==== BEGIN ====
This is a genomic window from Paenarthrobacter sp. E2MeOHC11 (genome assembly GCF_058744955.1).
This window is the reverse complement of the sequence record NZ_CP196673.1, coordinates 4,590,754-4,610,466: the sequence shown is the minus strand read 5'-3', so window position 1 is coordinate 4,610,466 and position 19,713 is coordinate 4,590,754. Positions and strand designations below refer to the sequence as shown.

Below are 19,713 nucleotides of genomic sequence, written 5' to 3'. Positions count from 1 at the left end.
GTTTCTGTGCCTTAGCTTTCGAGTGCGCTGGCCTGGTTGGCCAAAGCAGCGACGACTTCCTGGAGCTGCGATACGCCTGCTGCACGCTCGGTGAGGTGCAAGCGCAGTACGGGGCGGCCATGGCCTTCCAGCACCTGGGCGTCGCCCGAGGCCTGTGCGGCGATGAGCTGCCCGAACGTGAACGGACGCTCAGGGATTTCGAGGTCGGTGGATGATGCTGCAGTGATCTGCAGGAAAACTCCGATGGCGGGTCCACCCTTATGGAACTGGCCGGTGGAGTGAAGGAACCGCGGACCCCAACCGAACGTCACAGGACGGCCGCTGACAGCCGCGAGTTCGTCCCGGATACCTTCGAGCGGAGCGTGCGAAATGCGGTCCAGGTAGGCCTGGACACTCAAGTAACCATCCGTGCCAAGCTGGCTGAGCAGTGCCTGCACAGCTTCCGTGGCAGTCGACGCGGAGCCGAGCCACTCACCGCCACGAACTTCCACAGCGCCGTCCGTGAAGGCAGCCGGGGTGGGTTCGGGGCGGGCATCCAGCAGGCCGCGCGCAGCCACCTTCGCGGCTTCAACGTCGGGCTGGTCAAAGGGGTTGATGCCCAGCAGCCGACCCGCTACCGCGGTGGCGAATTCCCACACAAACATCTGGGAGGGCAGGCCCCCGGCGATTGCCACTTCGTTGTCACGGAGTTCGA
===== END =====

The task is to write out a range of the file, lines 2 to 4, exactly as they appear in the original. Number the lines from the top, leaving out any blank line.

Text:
This window is the reverse complement of the sequence record NZ_CP196673.1, coordinates 4,590,754-4,610,466: the sequence shown is the minus strand read 5'-3', so window position 1 is coordinate 4,610,466 and position 19,713 is coordinate 4,590,754. Positions and strand designations below refer to the sequence as shown.

Below are 19,713 nucleotides of genomic sequence, written 5' to 3'. Positions count from 1 at the left end.
GTTTCTGTGCCTTAGCTTTCGAGTGCGCTGGCCTGGTTGGCCAAAGCAGCGACGACTTCCTGGAGCTGCGATACGCCTGCTGCACGCTCGGTGAGGTGCAAGCGCAGTACGGGGCGGCCATGGCCTTCCAGCACCTGGGCGTCGCCCGAGGCCTGTGCGGCGATGAGCTGCCCGAACGTGAACGGACGCTCAGGGATTTCGAGGTCGGTGGATGATGCTGCAGTGATCTGCAGGAAAACTCCGATGGCGGGTCCACCCTTATGGAACTGGCCGGTGGAGTGAAGGAACCGCGGACCCCAACCGAACGTCACAGGACGGCCGCTGACAGCCGCGAGTTCGTCCCGGATACCTTCGAGCGGAGCGTGCGAAATGCGGTCCAGGTAGGCCTGGACACTCAAGTAACCATCCGTGCCAAGCTGGCTGAGCAGTGCCTGCACAGCTTCCGTGGCAGTCGACGCGGAGCCGAGCCACTCACCGCCACGAACTTCCACAGCGCCGTCCGTGAAGGCAGCCGGGGTGGGTTCGGGGCGGGCATCCAGCAGGCCGCGCGCAGCCACCTTCGCGGCTTCAACGTCGGGCTGGTCAAAGGGGTTGATGCCCAGCAGCCGACCCGCTACCGCGGTGGCGAATTCCCACACAAACATCTGGGAGGGCAGGCCCCCGGCGATTGCCACTTCGTTGTCACGGAGTTCGA